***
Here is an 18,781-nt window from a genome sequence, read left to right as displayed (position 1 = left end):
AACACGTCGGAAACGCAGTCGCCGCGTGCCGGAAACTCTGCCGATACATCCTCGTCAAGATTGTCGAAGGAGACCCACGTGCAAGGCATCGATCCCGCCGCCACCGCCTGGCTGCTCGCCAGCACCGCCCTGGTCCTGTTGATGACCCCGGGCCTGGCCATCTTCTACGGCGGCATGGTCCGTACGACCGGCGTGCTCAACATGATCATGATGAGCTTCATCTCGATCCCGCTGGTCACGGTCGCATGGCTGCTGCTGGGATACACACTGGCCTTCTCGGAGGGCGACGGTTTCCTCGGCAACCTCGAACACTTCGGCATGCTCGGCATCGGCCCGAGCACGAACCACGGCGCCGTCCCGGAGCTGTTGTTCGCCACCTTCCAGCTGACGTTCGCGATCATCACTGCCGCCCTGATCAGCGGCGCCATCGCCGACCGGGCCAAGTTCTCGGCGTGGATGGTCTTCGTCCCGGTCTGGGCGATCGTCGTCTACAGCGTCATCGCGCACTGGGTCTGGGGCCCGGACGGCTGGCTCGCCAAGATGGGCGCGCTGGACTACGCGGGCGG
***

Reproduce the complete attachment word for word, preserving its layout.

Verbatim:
Here is an 18,781-nt window from a genome sequence, read left to right as displayed (position 1 = left end):
AACACGTCGGAAACGCAGTCGCCGCGTGCCGGAAACTCTGCCGATACATCCTCGTCAAGATTGTCGAAGGAGACCCACGTGCAAGGCATCGATCCCGCCGCCACCGCCTGGCTGCTCGCCAGCACCGCCCTGGTCCTGTTGATGACCCCGGGCCTGGCCATCTTCTACGGCGGCATGGTCCGTACGACCGGCGTGCTCAACATGATCATGATGAGCTTCATCTCGATCCCGCTGGTCACGGTCGCATGGCTGCTGCTGGGATACACACTGGCCTTCTCGGAGGGCGACGGTTTCCTCGGCAACCTCGAACACTTCGGCATGCTCGGCATCGGCCCGAGCACGAACCACGGCGCCGTCCCGGAGCTGTTGTTCGCCACCTTCCAGCTGACGTTCGCGATCATCACTGCCGCCCTGATCAGCGGCGCCATCGCCGACCGGGCCAAGTTCTCGGCGTGGATGGTCTTCGTCCCGGTCTGGGCGATCGTCGTCTACAGCGTCATCGCGCACTGGGTCTGGGGCCCGGACGGCTGGCTCGCCAAGATGGGCGCGCTGGACTACGCGGGCGG